Currently there are approximately 3,000 homes for sale in East County, nearly 43 percent of which are bank-owned foreclosures, according to local Realtor Brian Sharp. The increase in foreclosures is due to adjustable loans adjusting upward and balloon payments coming due around the same time that home values are declining to less than the buyer paid for it.
Despite the tough housing market - or perhaps because of it - savvy investors and some local Realtors say they are keeping plenty busy.
"For me, work continues to be phenomenal," said Joy Di Ricco, a Realtor for Prudential California Realty in Antioch. "Yes, it is a crazy market right now, and so the one thing you really need to stress is how to help. Half the properties are in foreclosure and people's loans are upside down, so my job is to find a way to help them."
One way Di Ricco ameliorates this imbalance is by negotiating "short-sales" for her clients, working with the bank to forgive a portion of the loan so that her clients can sell their property and get out from under their debt.
"It's a cyclical market, and what goes up is going to come down," said Wes Olson of Keller Williams in Discovery Bay. "The market is tricky and we are definitely being affected, but there is still a lot of money to be made for investors. The market is going to stay this way for the next year or two, but it will turn around. And for a lot of people there couldn't be a better time to move up."
Mike Ybarra is one homeowner who agrees. He and his family recently moved from Brentwood to a larger, more upscale home in Discovery Bay. And while it took the Ybarras longer than they thought it would to sell their home and at a significantly lower price than they would have gotten a few years ago, they were able to buy a larger home in a country club setting for a fraction of the price.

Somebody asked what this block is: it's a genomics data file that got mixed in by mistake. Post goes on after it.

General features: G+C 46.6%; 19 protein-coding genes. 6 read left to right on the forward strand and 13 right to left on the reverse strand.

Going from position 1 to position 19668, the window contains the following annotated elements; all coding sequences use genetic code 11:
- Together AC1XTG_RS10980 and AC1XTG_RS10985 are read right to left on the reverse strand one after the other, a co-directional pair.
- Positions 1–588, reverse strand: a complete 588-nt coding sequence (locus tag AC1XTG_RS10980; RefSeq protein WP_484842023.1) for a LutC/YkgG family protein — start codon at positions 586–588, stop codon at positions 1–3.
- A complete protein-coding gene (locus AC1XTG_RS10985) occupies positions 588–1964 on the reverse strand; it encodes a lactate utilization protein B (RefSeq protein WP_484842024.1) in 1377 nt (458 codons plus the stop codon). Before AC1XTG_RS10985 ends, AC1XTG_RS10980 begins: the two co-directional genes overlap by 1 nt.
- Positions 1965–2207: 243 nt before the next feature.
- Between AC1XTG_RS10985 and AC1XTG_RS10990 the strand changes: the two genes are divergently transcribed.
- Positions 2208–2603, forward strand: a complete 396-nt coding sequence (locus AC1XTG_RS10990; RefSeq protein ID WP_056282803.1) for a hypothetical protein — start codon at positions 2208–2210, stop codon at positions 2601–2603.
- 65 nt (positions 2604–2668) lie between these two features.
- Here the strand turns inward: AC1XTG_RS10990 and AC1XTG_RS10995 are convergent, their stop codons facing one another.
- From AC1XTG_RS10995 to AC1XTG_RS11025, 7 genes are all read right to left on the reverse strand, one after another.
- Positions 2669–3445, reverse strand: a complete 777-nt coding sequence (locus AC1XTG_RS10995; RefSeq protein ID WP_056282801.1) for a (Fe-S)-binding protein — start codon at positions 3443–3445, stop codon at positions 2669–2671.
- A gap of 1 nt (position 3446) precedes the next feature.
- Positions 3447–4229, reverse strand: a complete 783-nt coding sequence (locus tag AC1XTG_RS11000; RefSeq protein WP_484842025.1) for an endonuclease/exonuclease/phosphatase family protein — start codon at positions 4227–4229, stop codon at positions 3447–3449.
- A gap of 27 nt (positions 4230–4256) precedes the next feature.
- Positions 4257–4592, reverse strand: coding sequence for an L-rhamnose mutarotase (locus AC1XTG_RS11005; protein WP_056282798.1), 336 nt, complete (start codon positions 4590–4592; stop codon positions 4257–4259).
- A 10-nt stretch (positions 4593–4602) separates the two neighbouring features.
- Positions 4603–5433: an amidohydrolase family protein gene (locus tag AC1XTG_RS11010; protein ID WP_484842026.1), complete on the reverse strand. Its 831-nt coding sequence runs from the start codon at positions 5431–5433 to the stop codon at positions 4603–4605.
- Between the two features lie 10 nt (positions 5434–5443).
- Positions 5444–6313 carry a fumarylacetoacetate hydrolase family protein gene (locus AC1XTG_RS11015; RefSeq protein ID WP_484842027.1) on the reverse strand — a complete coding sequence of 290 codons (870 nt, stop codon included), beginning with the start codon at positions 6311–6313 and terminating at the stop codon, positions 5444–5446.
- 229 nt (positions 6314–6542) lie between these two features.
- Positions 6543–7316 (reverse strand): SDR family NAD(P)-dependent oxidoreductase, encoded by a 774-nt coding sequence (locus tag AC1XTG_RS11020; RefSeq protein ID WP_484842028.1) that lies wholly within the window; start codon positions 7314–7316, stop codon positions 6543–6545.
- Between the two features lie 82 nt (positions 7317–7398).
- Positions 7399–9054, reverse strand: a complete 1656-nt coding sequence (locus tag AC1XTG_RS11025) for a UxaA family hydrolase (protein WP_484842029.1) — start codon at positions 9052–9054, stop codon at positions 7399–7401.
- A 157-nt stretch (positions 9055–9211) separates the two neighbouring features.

"We were very lucky to sell in this market," said Ybarra. "It took a lot of work, and it was a compromise on the price; but while we sold low, we also bought low. For us it really
worked out well."
Mark Christopulus of M&H Realty in Brentwood also has managed to stay busy during the downturn, thanks in part to his expertise in dealing with foreclosures.
"What's hurting the market right now is that banks are taking foreclosures and selling them for under market value because they want to move them," he said. "What I've been doing in this market is taking on foreclosures from the bank and taking the listing and trying to sell them.
"Of course, it's a strong buyer's market right now. But I think cities like Brentwood and Oakley are doing a good job of encouraging commercial business to come to town, so when the market does turn, more and more people will be moving out here again."
Bryce Ellsworth of Windermere, Ellsworth and Associates in Brentwood, said his business continues to be brisk.
"Nothing has really changed for us," he said. "My business is always what's best for the client. Historically the cycle turns every two to five years, and I think we're right in the middle of the cycle."
Ellsworth added that he believes what the federal government does with interest rates in the next year or so will have much to do with the market's recovery.
So what's a homeowner to do? Sit tight if you can, and wait for the market to settle, advised Brian Sharp of Sharp Realty in Brentwood.
"I'm telling clients not to buy right now if they don't have to," he said. "Uncertainty kills the market, and I believe in the last couple of years greed and bad loans have contributed to the decline of the market, and buyers are scared. What I'm seeing a lot of right now are short-sales. Things are definitely slow."
In Brentwood, there are currently 600 homes for sale. Sharp said 20 homes were sold in September, and there are approximately 10 houses pending for October. He said that home prices have shot up faster than incomes were able to keep pace, and thus "everything is out of whack." What people need to be careful of, he added, are those who are painting a rosy picture that currently doesn't exist.
"There is a very small group of unethical behavior out there right now, telling people to buy and sell regardless," said Sharp. "I say: do your job, serve your clients, but have some integrity. That's the bottom line."